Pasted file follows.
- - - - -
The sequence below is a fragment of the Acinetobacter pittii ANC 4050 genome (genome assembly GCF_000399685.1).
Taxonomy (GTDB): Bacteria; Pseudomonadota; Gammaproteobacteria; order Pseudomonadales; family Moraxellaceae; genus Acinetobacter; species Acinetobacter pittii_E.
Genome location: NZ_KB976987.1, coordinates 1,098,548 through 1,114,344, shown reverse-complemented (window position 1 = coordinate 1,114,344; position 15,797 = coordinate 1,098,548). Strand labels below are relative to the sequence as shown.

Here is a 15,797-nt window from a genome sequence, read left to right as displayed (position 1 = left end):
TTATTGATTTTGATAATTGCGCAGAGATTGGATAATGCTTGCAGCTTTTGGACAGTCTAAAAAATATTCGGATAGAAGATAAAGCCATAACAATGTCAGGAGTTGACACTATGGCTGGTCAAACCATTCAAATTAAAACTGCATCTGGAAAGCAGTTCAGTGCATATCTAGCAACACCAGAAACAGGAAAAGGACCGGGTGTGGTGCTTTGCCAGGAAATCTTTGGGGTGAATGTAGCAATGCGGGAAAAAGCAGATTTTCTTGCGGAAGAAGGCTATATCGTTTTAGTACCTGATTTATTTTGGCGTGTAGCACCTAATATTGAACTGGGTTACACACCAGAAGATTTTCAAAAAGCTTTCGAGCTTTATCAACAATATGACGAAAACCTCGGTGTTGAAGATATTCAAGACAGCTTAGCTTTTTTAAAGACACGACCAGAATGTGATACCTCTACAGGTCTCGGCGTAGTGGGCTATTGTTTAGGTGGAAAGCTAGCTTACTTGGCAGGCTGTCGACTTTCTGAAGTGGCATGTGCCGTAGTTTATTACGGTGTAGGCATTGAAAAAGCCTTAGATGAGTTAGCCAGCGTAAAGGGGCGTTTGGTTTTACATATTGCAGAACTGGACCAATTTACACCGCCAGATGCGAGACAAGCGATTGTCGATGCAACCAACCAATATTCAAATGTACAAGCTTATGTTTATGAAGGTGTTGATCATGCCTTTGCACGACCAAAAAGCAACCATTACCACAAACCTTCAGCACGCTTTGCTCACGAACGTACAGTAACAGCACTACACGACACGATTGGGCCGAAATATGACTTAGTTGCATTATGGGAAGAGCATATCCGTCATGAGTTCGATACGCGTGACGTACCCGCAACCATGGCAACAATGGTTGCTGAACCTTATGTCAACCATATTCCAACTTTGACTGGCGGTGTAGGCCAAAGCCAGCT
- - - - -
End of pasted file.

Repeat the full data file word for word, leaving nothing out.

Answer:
The sequence below is a fragment of the Acinetobacter pittii ANC 4050 genome (genome assembly GCF_000399685.1).
Taxonomy (GTDB): Bacteria; Pseudomonadota; Gammaproteobacteria; order Pseudomonadales; family Moraxellaceae; genus Acinetobacter; species Acinetobacter pittii_E.
Genome location: NZ_KB976987.1, coordinates 1,098,548 through 1,114,344, shown reverse-complemented (window position 1 = coordinate 1,114,344; position 15,797 = coordinate 1,098,548). Strand labels below are relative to the sequence as shown.

Here is a 15,797-nt window from a genome sequence, read left to right as displayed (position 1 = left end):
TTATTGATTTTGATAATTGCGCAGAGATTGGATAATGCTTGCAGCTTTTGGACAGTCTAAAAAATATTCGGATAGAAGATAAAGCCATAACAATGTCAGGAGTTGACACTATGGCTGGTCAAACCATTCAAATTAAAACTGCATCTGGAAAGCAGTTCAGTGCATATCTAGCAACACCAGAAACAGGAAAAGGACCGGGTGTGGTGCTTTGCCAGGAAATCTTTGGGGTGAATGTAGCAATGCGGGAAAAAGCAGATTTTCTTGCGGAAGAAGGCTATATCGTTTTAGTACCTGATTTATTTTGGCGTGTAGCACCTAATATTGAACTGGGTTACACACCAGAAGATTTTCAAAAAGCTTTCGAGCTTTATCAACAATATGACGAAAACCTCGGTGTTGAAGATATTCAAGACAGCTTAGCTTTTTTAAAGACACGACCAGAATGTGATACCTCTACAGGTCTCGGCGTAGTGGGCTATTGTTTAGGTGGAAAGCTAGCTTACTTGGCAGGCTGTCGACTTTCTGAAGTGGCATGTGCCGTAGTTTATTACGGTGTAGGCATTGAAAAAGCCTTAGATGAGTTAGCCAGCGTAAAGGGGCGTTTGGTTTTACATATTGCAGAACTGGACCAATTTACACCGCCAGATGCGAGACAAGCGATTGTCGATGCAACCAACCAATATTCAAATGTACAAGCTTATGTTTATGAAGGTGTTGATCATGCCTTTGCACGACCAAAAAGCAACCATTACCACAAACCTTCAGCACGCTTTGCTCACGAACGTACAGTAACAGCACTACACGACACGATTGGGCCGAAATATGACTTAGTTGCATTATGGGAAGAGCATATCCGTCATGAGTTCGATACGCGTGACGTACCCGCAACCATGGCAACAATGGTTGCTGAACCTTATGTCAACCATATTCCAACTTTGACTGGCGGTGTAGGCCAAAGCCAGCT